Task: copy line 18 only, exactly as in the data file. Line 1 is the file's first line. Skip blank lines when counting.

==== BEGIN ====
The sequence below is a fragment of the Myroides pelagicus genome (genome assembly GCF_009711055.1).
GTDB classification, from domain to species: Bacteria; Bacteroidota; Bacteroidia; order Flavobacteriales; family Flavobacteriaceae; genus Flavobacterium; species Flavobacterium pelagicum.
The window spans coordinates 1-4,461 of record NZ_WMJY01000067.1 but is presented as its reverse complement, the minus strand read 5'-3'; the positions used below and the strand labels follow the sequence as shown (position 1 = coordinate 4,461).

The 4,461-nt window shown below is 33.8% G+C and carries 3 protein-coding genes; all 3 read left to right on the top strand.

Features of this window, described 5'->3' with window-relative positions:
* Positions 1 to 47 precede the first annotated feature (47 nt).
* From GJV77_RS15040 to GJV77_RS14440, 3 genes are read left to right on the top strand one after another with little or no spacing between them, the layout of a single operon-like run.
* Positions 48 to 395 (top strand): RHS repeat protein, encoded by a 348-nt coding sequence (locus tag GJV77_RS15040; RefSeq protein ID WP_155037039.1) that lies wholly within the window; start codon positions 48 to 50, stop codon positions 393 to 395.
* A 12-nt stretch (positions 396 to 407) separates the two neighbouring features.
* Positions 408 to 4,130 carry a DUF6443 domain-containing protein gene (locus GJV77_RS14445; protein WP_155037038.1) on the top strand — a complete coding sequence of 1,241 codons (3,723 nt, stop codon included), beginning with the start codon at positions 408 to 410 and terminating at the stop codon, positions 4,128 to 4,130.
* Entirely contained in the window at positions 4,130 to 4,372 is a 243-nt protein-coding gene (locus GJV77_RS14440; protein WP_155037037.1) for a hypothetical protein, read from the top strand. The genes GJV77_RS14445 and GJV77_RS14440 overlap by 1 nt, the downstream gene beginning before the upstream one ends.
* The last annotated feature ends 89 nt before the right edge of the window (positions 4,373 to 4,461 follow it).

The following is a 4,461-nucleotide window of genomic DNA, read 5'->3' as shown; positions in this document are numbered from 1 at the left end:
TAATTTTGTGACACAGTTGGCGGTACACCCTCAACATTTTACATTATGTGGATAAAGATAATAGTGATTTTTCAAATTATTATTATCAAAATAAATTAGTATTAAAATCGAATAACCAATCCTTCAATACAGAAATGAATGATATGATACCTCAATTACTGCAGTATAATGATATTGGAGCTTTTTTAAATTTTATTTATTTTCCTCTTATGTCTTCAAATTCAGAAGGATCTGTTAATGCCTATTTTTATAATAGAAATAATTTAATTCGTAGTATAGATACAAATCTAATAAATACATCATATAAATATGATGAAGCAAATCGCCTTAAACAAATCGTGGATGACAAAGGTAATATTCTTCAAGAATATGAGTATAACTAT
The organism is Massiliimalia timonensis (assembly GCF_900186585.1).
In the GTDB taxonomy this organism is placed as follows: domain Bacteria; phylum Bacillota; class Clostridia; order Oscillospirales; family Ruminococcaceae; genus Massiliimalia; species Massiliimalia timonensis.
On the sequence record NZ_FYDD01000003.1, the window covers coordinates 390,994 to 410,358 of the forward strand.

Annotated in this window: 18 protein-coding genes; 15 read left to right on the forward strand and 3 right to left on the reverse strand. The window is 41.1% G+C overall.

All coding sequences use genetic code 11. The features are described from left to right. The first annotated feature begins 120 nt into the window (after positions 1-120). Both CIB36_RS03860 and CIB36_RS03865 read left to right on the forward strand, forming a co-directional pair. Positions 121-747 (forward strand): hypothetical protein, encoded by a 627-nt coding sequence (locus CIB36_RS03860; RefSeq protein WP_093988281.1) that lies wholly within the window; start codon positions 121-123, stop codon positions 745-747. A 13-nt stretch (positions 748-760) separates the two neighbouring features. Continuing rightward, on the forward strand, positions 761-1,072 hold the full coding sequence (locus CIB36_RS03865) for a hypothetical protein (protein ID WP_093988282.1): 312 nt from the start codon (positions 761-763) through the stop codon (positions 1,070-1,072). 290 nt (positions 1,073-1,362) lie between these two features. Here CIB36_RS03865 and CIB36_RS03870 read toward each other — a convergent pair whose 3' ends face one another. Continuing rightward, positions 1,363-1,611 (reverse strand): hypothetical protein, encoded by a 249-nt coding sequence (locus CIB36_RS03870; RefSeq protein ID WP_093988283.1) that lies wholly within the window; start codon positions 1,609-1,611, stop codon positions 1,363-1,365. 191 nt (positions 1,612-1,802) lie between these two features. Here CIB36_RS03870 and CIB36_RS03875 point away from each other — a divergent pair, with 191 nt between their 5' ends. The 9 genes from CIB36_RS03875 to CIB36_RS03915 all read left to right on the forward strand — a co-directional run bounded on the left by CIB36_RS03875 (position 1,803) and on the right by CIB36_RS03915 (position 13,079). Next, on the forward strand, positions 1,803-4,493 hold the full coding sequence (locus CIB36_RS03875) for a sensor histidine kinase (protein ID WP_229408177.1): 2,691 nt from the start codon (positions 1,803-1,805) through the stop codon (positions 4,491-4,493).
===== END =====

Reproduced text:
Annotated in this window: 18 protein-coding genes; 15 read left to right on the forward strand and 3 right to left on the reverse strand. The window is 41.1% G+C overall.